Rhian pulled at Sam’s arm.
‘C’mon, Sam. I’m starving.’
‘Do you want a lift into town later?’ Fliss called after them.
‘No thanks, Mum. We’ll be in my room. We’ve got stuff to do.’
After they had gone Daniel flopped back in his chair.
‘See what you mean about her,’ he said. ‘Seriously weird.’
‘Hhmmm,’ Fliss agreed. ‘Odd they don’t want to go out. They spend hours squirrelled away.’
‘I’m not so sure. I may be wrong, but I have a strong hunch that those two are up to something.’
When Fliss felt the first fat drops of rain she turned her face up to the sky. The day had been tryingly hot, with groans of thunder becoming more frequent and pronounced with each passing hour. Two cleaning shifts had left her drained and grumpy.
‘Go on then!’ she shouted up at the clouds. ‘You’ve been burping and growling all bloody day. Let’s have some rain!’
She stood in the middle of the lane at the top of the hill and waited. Seconds later she got what she asked for. It rained so hard that the water bounced off the tarmac and soaked her a second time on the way back up. Fliss laughed and shook her head, holding out her arms as the water coursed over her body.
‘Yes! That’s more like it!’ she cried, whooping with glee as the rain washed away the dust of two sitting rooms, a lounge bar, and a study. Not to mention the lingering odour of the gents’ loo.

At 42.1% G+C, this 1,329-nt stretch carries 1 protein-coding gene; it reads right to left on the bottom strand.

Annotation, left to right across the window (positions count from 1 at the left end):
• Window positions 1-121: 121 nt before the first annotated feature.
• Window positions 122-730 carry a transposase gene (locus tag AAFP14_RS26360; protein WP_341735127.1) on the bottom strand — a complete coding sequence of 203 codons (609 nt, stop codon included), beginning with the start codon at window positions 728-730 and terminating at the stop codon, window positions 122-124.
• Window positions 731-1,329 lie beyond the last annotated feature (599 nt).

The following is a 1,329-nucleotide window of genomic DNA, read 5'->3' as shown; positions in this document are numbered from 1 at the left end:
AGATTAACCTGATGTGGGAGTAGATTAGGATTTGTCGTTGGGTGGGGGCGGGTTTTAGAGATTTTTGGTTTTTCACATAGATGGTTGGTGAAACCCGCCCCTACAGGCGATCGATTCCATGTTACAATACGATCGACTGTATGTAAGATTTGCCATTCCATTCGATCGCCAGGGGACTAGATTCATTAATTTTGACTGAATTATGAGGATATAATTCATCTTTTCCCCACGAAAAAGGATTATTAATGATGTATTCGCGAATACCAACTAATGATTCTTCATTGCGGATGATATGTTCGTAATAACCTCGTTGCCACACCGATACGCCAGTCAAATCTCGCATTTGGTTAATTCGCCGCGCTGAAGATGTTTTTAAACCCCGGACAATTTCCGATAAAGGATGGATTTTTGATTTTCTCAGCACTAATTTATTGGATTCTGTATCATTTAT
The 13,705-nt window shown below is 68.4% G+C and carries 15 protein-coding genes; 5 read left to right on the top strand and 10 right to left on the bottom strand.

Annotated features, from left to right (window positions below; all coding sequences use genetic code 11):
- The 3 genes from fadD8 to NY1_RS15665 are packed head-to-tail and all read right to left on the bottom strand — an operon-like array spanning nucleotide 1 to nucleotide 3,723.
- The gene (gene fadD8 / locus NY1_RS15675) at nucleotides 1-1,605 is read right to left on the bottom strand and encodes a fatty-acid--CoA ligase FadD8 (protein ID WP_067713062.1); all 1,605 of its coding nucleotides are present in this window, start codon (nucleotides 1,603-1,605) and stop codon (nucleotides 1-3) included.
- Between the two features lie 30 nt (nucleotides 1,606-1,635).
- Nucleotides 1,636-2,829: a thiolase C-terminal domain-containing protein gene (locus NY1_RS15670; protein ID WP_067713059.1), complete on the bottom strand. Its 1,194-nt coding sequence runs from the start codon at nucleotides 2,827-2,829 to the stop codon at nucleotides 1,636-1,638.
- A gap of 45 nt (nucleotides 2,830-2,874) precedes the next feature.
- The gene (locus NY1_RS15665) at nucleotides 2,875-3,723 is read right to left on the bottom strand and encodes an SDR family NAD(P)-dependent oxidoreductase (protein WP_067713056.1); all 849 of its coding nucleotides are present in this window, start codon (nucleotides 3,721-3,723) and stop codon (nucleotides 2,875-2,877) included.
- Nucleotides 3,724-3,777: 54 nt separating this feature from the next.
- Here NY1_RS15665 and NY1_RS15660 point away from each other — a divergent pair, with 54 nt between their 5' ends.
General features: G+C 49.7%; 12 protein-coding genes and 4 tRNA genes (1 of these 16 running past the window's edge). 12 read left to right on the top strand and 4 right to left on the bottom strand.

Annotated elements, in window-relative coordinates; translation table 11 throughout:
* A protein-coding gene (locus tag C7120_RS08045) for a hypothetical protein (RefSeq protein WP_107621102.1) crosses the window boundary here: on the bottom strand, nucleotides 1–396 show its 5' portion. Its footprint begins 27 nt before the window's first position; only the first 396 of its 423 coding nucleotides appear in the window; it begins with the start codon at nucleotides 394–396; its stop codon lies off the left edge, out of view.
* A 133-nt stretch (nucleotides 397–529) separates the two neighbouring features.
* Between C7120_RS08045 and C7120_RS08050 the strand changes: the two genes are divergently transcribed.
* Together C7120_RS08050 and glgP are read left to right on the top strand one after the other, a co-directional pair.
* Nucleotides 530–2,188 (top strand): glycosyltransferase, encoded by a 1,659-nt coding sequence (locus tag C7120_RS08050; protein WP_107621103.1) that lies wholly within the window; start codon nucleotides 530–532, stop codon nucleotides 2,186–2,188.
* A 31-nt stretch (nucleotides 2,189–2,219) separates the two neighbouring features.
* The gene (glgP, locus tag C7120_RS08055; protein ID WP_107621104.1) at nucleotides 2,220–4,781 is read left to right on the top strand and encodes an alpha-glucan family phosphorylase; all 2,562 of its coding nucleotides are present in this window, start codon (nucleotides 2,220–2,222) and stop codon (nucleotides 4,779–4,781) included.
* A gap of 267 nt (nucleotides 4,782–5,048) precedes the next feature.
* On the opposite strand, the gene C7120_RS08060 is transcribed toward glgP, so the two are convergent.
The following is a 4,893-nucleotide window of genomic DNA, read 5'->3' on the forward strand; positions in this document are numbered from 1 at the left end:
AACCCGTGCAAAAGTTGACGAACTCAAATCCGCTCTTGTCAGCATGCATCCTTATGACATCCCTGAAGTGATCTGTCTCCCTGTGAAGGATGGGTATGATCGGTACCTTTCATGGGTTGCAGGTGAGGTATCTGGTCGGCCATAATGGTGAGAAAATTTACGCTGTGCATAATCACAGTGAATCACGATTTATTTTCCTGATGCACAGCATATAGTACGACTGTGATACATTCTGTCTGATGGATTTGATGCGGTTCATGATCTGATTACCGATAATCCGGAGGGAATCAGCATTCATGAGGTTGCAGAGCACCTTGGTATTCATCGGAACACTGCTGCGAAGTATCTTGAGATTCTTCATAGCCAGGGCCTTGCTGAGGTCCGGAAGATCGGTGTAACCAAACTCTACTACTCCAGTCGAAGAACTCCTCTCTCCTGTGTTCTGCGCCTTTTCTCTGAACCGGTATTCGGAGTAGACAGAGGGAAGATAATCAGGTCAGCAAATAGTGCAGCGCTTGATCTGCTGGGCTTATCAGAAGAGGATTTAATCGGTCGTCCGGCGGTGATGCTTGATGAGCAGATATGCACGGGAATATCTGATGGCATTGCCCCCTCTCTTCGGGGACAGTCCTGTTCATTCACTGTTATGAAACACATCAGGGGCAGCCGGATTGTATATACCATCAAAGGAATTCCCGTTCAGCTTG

‘That feels fantastic!’ she shouted, allowing herself a little dance in the swiftly forming puddles at her feet.
It was some moments before she noticed the car which had stopped behind her. It sat, engine running, wipers wiping, driver squinting out at the mad woman blocking the road.
‘Oh, sorry!’ Fliss called. She trotted over to the driver’s door and peered in. ‘Sorry,’ she said again.
The window was lowered six inches and Ryan Behr looked up at her. Fliss recognised him as the estate agent who had found her the cottage.
‘Hi!’ She smiled at him and received a blank look that told her he clearly did not recognise her.
‘You alright?’ he asked.
‘Fine, thanks. Just on my way home.’
There was a painful silence. After a sigh and a nervous glance around the interior of his car Ryan spoke again.
‘Want a lift, then?’
‘Oh, yes. Yes please’ Fliss hurried round to the other side of the car and climbed in. ‘Phew, this is really very good of you. Oops, sorry, I’m dripping all over the place.’ She smiled at Ryan, but his expression was one of ill concealed horror at the amount of water being squelched into his leather upholstery. ‘Lucky for me you came along when you did,’ Fliss went on. ‘Quite refreshing, the rain, for a minute or two, but I’d have been pretty fed up with it by the time I’d walked home.’
Ryan silently put the car into gear and sped away, causing Fliss to remember to buckle up.
‘Wow! My goodness, this goes fast, doesn’t it? Hope there aren’t any cyclists about. Suppose there wouldn’t be in this weather.’ Fliss paused, frowning, then sniffed carefully.
Ryan shot her a glance.
‘What can you smell?’ he demanded.
‘Oh, nothing really…’